MS drops EFI, MD drops DESI (and Columbian shoots a riff)

Welcome to today's IT Blogwatch, in which Microsoft drops EFI boot support in Vista, and Maryland drops Diebold voting machines. Not to mentionb a modern take on turning swords into plowshares ...

Microsoft is to drop EFI support in Vista, as Technology Filter blog reports: "Microsoft dashed a few more hopes for Vista coolness today, by announcing that it wouldn't support EFI booting for Windows Vista -- at least not until the Longhorn Server versions roll out. EFI is the Extensible Firmware Interface, and it takes the place of the old fashioned and much less flexible PC BIOS technology ... OS X over Intel will boot over EFI -- and one hardware platform can't use both EFI and BIOS. That means folks looking to dual-boot twixt OS X and Vista are out of luck ... BIOS technology is outdated -- way outdated. By comparison, EFI may not be bleeding edge, but it's much more cutting edge than BIOS and mature enough to be reliable. Plus, it represents the consistent booting environment that would make implementing technologies like USB so much easier ... this isn't the first promised feature Microsoft's winnowed down. Starting to make me pretty lukewarm to it all."

» The Pond: "I'm not sure what Microsoft has to gain by not supporting EFI. It doesn't seem like it would be a big deal. They may even sell a few more copies of Vista to Intel Mac owners who buy it for…uh…the sake of curiosity? ... I’m just unclear on why Microsoft would want to cut Vista out of 'the next generation of IA-32'. I mean, if XP is any indication, it will take…what…six years or so before Windows Supra (this is what i’m calling the next version of windows -- or should it be XP service pack 4?) comes out ...  Apple's vision of tightly coupled hardware and software obviously has MS jealous, but it may well be too late for that -- MS is the 'run on any intel' OS ... the hardware industry is picking up speed and Microsoft is slowing down. Apple moves the two in a pretty good lockstep, and has gone from the 'they're going to fold in 3 months' to 'what is apple going to release in 3 months' company."

The State of Maryland is to drop Diebold, as Marc L Songini reports: "Maryland stands poised to put its entire $90 million investment in Diebold Election Systems Inc. touch-screen e-voting systems on ice because they can’t produce paper receipts ... Delegates this week voted 137-0 [a pretty convincing result] to approve a bill prohibiting election officials from using AccuVote-TSx touch-screen systems in 2006 primary and general elections ... legislation calls for the state to lease paper-based optical-scan systems for this year's votes. State Delegate Anne Healey estimated the leasing cost at $12.5 million to $16 million for the two elections ... If the bill becomes law, the state's Diebold systems will be placed in 'abeyance' and the vendor will be required to equip them so that they provide the requisite paper trail, she said. Healey said the law would require that the machines provide a paper trail before the 2008 elections or Diebold would risk losing its contract with the state ... any leased optical-scan system be equipped to accommodate the needs of handicapped voters, to ensure compliance with the federal Help America Vote Act statutes ... A Diebold spokesman said the company will 'certainly work with the state of Maryland, as we always have, to support their elections as they see fit.'"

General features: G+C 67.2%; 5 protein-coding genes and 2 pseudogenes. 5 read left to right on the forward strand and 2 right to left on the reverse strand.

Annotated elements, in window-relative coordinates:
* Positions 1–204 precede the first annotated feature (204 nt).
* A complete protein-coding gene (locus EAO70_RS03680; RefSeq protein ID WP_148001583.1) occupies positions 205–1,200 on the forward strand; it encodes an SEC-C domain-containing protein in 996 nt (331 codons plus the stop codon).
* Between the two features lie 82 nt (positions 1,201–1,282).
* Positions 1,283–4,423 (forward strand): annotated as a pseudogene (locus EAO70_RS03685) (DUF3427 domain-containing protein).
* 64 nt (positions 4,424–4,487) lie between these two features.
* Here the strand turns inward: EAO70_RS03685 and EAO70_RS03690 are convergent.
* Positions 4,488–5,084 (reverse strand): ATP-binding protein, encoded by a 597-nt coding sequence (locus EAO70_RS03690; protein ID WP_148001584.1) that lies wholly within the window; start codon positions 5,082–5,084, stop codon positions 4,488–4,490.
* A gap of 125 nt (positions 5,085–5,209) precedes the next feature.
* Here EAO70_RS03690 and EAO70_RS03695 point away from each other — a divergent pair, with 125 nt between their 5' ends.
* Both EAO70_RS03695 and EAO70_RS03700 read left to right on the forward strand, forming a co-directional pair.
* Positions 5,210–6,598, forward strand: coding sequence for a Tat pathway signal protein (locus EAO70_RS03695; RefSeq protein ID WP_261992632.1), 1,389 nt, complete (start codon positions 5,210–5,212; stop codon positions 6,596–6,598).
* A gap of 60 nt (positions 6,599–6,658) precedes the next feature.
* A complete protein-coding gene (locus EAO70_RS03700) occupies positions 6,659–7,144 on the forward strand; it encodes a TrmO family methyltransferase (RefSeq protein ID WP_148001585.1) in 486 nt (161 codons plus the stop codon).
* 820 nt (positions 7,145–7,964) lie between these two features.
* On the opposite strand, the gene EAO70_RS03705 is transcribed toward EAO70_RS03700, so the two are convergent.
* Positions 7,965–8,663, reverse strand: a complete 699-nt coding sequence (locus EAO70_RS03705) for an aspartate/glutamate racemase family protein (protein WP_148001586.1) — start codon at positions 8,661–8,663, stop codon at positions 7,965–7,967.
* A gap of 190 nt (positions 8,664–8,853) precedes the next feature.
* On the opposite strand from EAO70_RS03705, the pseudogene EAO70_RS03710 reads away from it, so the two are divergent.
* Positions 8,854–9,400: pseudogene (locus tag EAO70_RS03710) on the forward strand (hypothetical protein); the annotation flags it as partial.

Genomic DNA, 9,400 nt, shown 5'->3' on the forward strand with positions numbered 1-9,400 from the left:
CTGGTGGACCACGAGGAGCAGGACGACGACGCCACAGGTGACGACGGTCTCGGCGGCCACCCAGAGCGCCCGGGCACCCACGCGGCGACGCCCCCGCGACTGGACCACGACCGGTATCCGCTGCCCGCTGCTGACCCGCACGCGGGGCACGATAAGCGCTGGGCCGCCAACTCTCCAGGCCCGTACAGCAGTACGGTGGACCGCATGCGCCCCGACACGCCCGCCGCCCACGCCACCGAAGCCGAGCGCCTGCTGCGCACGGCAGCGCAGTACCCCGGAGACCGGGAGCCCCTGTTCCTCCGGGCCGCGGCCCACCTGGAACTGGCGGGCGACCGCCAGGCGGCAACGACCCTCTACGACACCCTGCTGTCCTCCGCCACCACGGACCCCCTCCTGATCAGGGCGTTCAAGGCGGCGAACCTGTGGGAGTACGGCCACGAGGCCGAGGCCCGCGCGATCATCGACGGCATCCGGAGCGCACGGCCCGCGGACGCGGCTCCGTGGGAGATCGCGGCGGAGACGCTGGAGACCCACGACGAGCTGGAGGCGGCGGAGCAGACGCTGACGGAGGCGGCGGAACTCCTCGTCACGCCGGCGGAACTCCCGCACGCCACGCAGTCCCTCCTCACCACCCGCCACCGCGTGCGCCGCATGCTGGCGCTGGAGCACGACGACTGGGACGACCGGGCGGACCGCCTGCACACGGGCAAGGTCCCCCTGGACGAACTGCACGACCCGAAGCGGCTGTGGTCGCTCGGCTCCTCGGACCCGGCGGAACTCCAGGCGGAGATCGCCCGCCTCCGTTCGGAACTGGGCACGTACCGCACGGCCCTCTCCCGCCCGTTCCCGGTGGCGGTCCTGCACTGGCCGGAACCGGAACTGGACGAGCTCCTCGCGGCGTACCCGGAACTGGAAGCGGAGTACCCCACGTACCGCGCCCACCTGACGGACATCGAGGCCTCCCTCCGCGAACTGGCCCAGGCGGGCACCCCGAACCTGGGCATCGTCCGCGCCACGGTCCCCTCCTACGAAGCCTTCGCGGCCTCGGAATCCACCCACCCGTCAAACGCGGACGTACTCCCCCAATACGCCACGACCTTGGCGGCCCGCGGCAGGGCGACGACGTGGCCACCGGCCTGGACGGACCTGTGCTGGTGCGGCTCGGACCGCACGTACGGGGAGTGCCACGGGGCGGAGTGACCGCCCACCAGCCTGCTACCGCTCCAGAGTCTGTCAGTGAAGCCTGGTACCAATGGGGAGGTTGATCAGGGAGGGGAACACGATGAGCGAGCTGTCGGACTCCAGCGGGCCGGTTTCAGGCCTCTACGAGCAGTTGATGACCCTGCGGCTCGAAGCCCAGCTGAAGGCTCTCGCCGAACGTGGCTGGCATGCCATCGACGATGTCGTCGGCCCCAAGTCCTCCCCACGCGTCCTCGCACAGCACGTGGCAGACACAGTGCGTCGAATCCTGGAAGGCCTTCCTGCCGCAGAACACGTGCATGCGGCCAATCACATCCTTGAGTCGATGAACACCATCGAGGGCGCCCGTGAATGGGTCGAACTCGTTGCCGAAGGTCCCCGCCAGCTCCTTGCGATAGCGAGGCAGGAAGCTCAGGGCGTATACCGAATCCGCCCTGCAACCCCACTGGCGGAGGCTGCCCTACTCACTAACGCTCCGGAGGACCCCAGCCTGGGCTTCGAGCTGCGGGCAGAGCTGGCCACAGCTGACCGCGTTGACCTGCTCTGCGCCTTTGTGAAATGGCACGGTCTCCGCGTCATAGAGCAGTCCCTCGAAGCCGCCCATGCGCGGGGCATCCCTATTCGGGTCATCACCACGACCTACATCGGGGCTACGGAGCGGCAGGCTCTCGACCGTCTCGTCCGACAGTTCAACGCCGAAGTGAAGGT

» Nightshade is happy with the decision: "I am so very happy about this. I have never trusted the Diebold machines. They have serious problems that have been documented by TrueVoteMD. It's the group that was pushing to have them replaced in Maryland ... this was a good move for Governor Ehrlich. I rarely agree with him, but on this one, he was right."

» Polunatic: "Certainly a step in the right direction. However, paper receipts should not become a panacea for all that's wrong with voting machines. Just because there's a paper receipt that can be used for auditing, doesn't mean that the inner workings of the voting machines can't be rigged."  Which brought a comment from anonymous over the border: "I just don't see what's wrong with a piece of paper and a pencil. I mean our elections are over by 11 or 12 pm in Canada and we're handcounting. I think this year it was pretty clear even earlier than that out here in BC. Plus no questions after either whereas the questioning with voting machines can go on forever after the votes done. The idea that voting machines make it easier is a massive lie."

Buffer overflow:

And finally... Columbian guitar gun -- this rifle rocks!

Richi Jennings is an independent technology and marketing consultant, specializing in email, blogging, Linux, and computer security. A 20 year, cross-functional IT veteran, he is also an analyst at Ferris Research. Contact Richi at Also contributing to today's post: Judi Dey, our very own Antipodean.

Copyright © 2006 IDG Communications, Inc.

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